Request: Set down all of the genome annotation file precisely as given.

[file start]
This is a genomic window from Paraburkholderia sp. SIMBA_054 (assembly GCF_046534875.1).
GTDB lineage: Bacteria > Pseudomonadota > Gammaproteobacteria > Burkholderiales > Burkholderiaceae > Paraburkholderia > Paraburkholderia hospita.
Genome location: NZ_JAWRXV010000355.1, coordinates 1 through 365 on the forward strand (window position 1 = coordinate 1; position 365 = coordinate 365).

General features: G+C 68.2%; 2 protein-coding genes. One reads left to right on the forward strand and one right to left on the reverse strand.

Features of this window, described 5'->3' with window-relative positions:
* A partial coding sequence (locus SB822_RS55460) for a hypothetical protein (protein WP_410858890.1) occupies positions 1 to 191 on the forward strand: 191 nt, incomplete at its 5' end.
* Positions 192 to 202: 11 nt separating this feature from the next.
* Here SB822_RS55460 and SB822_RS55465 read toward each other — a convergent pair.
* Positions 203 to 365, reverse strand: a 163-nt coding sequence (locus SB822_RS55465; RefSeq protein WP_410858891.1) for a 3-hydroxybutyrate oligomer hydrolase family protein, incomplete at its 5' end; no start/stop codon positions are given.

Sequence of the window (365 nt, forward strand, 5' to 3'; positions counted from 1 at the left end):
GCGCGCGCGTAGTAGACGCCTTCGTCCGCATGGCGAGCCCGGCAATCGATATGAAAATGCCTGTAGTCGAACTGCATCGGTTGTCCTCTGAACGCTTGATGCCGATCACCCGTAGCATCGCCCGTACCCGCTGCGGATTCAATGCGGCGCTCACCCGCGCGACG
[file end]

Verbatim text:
This is a genomic window from Paraburkholderia sp. SIMBA_054 (assembly GCF_046534875.1).
GTDB lineage: Bacteria > Pseudomonadota > Gammaproteobacteria > Burkholderiales > Burkholderiaceae > Paraburkholderia > Paraburkholderia hospita.
Genome location: NZ_JAWRXV010000355.1, coordinates 1 through 365 on the forward strand (window position 1 = coordinate 1; position 365 = coordinate 365).

General features: G+C 68.2%; 2 protein-coding genes. One reads left to right on the forward strand and one right to left on the reverse strand.

Features of this window, described 5'->3' with window-relative positions:
* A partial coding sequence (locus SB822_RS55460) for a hypothetical protein (protein WP_410858890.1) occupies positions 1 to 191 on the forward strand: 191 nt, incomplete at its 5' end.
* Positions 192 to 202: 11 nt separating this feature from the next.
* Here SB822_RS55460 and SB822_RS55465 read toward each other — a convergent pair.
* Positions 203 to 365, reverse strand: a 163-nt coding sequence (locus SB822_RS55465; RefSeq protein WP_410858891.1) for a 3-hydroxybutyrate oligomer hydrolase family protein, incomplete at its 5' end; no start/stop codon positions are given.

Sequence of the window (365 nt, forward strand, 5' to 3'; positions counted from 1 at the left end):
GCGCGCGCGTAGTAGACGCCTTCGTCCGCATGGCGAGCCCGGCAATCGATATGAAAATGCCTGTAGTCGAACTGCATCGGTTGTCCTCTGAACGCTTGATGCCGATCACCCGTAGCATCGCCCGTACCCGCTGCGGATTCAATGCGGCGCTCACCCGCGCGACG